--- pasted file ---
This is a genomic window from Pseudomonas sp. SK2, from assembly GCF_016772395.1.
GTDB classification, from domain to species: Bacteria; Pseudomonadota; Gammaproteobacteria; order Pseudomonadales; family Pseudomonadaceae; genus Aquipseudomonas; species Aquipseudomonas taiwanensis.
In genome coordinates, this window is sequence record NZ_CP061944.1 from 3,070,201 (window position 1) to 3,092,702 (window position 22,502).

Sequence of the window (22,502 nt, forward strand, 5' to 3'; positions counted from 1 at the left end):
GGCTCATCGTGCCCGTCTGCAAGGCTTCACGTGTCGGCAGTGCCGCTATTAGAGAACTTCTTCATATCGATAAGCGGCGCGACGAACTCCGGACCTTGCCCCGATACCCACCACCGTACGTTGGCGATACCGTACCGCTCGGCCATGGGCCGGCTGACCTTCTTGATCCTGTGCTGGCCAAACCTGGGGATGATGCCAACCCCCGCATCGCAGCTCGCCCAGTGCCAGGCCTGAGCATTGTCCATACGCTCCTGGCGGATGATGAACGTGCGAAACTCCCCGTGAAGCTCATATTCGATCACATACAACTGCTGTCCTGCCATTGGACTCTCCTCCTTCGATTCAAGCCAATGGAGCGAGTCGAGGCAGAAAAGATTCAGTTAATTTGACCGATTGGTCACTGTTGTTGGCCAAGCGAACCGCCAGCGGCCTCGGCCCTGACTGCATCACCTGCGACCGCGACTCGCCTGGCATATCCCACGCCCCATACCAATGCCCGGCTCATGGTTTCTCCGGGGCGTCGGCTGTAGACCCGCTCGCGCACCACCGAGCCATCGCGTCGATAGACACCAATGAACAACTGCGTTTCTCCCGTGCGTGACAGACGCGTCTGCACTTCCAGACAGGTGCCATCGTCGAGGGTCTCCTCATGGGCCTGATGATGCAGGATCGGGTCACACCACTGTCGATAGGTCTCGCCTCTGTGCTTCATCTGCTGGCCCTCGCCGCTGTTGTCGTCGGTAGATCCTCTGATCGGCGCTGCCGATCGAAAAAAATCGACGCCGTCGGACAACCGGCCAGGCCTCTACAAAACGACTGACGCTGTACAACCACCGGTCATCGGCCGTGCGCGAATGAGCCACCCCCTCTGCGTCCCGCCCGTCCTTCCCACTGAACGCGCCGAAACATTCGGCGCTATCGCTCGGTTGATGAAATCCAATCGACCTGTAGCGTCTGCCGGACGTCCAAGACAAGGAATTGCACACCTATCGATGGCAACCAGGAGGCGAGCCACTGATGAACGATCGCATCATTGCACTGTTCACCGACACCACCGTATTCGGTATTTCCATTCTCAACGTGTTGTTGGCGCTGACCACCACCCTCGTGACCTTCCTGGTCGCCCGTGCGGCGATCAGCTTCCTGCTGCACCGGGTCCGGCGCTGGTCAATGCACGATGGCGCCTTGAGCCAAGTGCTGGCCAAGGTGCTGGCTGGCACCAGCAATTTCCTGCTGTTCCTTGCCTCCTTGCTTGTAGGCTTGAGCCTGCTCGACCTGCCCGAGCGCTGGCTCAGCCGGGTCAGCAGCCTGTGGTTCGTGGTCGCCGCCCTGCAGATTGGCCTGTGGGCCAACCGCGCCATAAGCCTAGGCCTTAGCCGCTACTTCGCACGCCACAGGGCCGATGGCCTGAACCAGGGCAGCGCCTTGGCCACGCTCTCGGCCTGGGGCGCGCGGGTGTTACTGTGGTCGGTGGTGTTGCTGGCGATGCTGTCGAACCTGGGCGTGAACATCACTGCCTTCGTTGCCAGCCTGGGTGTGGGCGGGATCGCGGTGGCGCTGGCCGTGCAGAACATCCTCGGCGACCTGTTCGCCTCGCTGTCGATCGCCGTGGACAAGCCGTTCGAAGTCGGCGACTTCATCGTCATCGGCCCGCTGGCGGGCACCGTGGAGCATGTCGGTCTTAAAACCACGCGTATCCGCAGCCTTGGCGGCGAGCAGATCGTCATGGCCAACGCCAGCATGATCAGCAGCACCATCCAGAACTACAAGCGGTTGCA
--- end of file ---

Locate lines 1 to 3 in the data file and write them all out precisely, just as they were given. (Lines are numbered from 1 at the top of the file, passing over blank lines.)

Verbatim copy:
This is a genomic window from Pseudomonas sp. SK2, from assembly GCF_016772395.1.
GTDB classification, from domain to species: Bacteria; Pseudomonadota; Gammaproteobacteria; order Pseudomonadales; family Pseudomonadaceae; genus Aquipseudomonas; species Aquipseudomonas taiwanensis.
In genome coordinates, this window is sequence record NZ_CP061944.1 from 3,070,201 (window position 1) to 3,092,702 (window position 22,502).